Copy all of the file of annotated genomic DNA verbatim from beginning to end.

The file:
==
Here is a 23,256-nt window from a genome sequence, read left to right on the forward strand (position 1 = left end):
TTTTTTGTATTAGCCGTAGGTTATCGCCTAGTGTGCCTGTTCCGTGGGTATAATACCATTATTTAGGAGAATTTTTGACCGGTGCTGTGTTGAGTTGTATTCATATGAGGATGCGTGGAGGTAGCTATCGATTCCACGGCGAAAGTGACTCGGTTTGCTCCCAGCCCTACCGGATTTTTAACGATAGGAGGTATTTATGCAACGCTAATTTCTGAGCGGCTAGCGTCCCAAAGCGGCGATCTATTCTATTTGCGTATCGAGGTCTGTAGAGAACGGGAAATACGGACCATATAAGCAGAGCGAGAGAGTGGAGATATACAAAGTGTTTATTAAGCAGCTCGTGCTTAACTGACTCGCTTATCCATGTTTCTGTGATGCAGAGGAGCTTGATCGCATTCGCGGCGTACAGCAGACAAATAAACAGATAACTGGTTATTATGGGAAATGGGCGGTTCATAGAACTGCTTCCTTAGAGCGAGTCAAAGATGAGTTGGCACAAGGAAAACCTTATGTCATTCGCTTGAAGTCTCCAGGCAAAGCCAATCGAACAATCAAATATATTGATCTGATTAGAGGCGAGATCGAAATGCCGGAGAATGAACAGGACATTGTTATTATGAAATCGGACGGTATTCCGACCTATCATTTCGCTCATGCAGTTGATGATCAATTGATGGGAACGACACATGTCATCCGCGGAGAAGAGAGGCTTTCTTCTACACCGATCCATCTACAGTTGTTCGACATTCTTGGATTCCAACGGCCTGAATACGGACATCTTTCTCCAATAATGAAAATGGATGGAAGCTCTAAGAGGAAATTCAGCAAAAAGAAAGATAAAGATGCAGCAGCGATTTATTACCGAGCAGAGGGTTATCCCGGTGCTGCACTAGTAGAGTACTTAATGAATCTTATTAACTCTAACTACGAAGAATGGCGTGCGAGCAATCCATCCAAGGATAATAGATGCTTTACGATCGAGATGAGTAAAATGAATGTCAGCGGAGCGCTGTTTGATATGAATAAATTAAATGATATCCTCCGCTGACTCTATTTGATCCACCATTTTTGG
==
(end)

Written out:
Here is a 23,256-nt window from a genome sequence, read left to right on the forward strand (position 1 = left end):
TTTTTTGTATTAGCCGTAGGTTATCGCCTAGTGTGCCTGTTCCGTGGGTATAATACCATTATTTAGGAGAATTTTTGACCGGTGCTGTGTTGAGTTGTATTCATATGAGGATGCGTGGAGGTAGCTATCGATTCCACGGCGAAAGTGACTCGGTTTGCTCCCAGCCCTACCGGATTTTTAACGATAGGAGGTATTTATGCAACGCTAATTTCTGAGCGGCTAGCGTCCCAAAGCGGCGATCTATTCTATTTGCGTATCGAGGTCTGTAGAGAACGGGAAATACGGACCATATAAGCAGAGCGAGAGAGTGGAGATATACAAAGTGTTTATTAAGCAGCTCGTGCTTAACTGACTCGCTTATCCATGTTTCTGTGATGCAGAGGAGCTTGATCGCATTCGCGGCGTACAGCAGACAAATAAACAGATAACTGGTTATTATGGGAAATGGGCGGTTCATAGAACTGCTTCCTTAGAGCGAGTCAAAGATGAGTTGGCACAAGGAAAACCTTATGTCATTCGCTTGAAGTCTCCAGGCAAAGCCAATCGAACAATCAAATATATTGATCTGATTAGAGGCGAGATCGAAATGCCGGAGAATGAACAGGACATTGTTATTATGAAATCGGACGGTATTCCGACCTATCATTTCGCTCATGCAGTTGATGATCAATTGATGGGAACGACACATGTCATCCGCGGAGAAGAGAGGCTTTCTTCTACACCGATCCATCTACAGTTGTTCGACATTCTTGGATTCCAACGGCCTGAATACGGACATCTTTCTCCAATAATGAAAATGGATGGAAGCTCTAAGAGGAAATTCAGCAAAAAGAAAGATAAAGATGCAGCAGCGATTTATTACCGAGCAGAGGGTTATCCCGGTGCTGCACTAGTAGAGTACTTAATGAATCTTATTAACTCTAACTACGAAGAATGGCGTGCGAGCAATCCATCCAAGGATAATAGATGCTTTACGATCGAGATGAGTAAAATGAATGTCAGCGGAGCGCTGTTTGATATGAATAAATTAAATGATATCCTCCGCTGACTCTATTTGATCCACCATTTTTGG